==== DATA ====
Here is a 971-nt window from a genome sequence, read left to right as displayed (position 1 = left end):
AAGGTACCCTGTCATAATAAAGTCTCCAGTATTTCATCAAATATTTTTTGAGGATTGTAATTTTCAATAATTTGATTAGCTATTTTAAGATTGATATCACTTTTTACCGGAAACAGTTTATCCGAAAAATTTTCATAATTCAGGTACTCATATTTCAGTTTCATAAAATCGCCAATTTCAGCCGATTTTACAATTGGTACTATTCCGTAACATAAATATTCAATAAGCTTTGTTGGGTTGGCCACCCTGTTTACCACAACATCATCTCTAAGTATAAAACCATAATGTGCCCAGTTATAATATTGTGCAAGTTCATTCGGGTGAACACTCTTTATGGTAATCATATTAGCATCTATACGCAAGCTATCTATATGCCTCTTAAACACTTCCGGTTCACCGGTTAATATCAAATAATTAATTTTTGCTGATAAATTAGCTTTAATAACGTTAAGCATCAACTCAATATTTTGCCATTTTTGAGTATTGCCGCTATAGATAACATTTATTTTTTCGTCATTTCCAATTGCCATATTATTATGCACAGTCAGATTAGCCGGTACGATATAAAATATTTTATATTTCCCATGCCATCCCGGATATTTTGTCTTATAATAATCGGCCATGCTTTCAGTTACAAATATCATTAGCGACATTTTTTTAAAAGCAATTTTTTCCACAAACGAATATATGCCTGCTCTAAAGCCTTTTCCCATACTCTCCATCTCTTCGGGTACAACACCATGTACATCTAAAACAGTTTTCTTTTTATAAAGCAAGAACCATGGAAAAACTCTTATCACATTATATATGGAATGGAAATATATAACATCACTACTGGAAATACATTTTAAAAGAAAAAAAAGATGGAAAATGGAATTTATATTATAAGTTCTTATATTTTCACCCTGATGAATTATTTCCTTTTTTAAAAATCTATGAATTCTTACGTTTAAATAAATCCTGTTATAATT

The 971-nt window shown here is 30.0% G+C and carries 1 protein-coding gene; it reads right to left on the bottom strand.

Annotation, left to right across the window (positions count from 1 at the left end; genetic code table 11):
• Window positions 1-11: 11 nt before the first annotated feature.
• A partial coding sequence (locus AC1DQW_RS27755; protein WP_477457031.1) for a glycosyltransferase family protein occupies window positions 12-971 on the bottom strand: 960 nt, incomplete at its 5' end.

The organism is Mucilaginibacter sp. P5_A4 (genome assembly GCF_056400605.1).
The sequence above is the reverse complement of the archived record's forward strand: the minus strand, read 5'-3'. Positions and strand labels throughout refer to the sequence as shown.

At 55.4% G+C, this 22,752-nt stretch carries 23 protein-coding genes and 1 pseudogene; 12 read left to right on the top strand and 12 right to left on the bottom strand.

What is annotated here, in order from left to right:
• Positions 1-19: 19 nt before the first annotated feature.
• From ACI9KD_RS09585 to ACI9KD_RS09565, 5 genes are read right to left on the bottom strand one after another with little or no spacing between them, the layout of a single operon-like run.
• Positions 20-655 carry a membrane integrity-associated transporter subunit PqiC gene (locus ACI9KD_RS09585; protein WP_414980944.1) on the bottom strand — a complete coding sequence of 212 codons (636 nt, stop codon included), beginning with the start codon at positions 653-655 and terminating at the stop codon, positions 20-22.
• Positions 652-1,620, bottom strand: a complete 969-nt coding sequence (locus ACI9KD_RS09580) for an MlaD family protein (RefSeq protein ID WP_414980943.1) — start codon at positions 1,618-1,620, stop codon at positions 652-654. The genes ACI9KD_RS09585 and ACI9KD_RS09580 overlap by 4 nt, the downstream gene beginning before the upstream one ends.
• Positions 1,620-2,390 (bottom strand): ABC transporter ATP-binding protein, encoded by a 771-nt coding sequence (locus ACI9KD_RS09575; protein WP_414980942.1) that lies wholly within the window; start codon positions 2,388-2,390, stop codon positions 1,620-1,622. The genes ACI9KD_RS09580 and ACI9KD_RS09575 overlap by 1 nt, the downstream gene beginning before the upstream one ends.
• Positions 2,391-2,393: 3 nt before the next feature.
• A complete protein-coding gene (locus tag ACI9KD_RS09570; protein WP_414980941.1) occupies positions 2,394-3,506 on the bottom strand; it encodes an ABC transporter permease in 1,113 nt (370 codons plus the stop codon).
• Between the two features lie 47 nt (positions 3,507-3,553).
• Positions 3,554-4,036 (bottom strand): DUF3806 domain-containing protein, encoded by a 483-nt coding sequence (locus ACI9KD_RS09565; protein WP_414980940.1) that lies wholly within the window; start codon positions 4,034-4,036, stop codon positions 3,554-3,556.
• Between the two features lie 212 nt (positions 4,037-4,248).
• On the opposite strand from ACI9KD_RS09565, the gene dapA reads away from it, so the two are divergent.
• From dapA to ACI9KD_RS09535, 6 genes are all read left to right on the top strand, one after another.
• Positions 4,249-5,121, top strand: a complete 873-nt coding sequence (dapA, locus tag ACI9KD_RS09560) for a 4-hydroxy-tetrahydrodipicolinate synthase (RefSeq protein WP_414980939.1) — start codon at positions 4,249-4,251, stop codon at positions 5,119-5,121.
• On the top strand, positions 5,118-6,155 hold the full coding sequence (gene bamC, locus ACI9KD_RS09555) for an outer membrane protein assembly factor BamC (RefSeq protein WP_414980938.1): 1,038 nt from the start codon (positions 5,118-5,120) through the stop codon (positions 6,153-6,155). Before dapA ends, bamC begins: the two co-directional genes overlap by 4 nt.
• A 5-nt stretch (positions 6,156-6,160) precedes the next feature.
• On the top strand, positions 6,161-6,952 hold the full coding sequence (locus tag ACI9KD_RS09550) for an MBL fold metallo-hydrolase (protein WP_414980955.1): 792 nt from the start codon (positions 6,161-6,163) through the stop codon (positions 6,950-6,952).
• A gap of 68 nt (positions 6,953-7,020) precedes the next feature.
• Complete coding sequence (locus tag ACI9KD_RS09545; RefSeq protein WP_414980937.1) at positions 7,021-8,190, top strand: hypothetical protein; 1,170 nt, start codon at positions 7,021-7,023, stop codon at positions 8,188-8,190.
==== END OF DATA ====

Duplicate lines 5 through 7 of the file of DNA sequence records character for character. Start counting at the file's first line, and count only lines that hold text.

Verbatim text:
• Window positions 1-11: 11 nt before the first annotated feature.
• A partial coding sequence (locus AC1DQW_RS27755; protein WP_477457031.1) for a glycosyltransferase family protein occupies window positions 12-971 on the bottom strand: 960 nt, incomplete at its 5' end.

The organism is Mucilaginibacter sp. P5_A4 (genome assembly GCF_056400605.1).